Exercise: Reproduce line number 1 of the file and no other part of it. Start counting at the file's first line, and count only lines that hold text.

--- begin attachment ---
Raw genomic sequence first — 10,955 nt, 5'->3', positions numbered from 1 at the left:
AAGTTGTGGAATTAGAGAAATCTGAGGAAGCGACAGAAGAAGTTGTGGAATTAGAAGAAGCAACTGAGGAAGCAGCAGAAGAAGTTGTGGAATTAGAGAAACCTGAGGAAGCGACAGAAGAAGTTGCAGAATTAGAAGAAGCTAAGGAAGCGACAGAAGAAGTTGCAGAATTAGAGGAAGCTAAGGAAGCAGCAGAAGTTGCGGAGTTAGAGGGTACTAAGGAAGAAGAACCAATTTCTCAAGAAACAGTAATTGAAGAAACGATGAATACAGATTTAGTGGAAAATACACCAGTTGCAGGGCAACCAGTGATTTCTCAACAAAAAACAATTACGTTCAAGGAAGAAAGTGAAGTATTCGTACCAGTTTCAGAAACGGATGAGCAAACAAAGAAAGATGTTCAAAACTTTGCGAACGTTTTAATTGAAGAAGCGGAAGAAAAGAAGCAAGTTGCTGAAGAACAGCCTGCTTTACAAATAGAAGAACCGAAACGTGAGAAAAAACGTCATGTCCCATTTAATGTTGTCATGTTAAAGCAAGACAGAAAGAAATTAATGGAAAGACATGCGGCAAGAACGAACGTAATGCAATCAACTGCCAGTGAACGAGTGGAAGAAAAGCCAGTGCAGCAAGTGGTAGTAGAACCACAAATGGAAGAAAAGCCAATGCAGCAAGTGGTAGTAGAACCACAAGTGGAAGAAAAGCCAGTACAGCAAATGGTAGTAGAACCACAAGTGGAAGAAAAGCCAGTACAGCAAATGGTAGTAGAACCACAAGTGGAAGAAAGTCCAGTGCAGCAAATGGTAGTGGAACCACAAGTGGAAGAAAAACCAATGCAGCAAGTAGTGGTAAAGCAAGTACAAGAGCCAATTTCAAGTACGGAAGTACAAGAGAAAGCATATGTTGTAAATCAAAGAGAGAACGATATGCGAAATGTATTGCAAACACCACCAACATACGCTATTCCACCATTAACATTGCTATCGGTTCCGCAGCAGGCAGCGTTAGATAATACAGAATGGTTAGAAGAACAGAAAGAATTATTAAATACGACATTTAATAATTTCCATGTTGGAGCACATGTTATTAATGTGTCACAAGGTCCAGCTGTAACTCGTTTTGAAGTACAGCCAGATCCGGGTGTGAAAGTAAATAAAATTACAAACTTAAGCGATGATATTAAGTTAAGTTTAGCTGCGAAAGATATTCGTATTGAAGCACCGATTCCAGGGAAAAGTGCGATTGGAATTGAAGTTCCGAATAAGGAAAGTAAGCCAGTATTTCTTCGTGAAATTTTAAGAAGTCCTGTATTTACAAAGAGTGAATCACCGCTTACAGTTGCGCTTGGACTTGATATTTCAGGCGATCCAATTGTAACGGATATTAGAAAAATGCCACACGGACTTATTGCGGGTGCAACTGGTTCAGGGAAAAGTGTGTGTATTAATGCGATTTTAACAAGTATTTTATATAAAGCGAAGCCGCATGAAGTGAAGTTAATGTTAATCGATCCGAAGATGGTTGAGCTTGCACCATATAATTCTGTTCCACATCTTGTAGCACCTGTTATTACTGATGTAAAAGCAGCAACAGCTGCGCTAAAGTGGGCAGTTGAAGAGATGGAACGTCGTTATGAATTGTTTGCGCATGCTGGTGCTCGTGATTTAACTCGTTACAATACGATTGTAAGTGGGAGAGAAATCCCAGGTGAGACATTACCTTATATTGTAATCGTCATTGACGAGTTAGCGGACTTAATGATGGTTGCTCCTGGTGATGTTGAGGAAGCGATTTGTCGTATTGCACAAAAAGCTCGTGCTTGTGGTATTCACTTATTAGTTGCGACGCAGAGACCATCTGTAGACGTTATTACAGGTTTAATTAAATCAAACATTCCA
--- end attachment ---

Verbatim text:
Raw genomic sequence first — 10,955 nt, 5'->3', positions numbered from 1 at the left: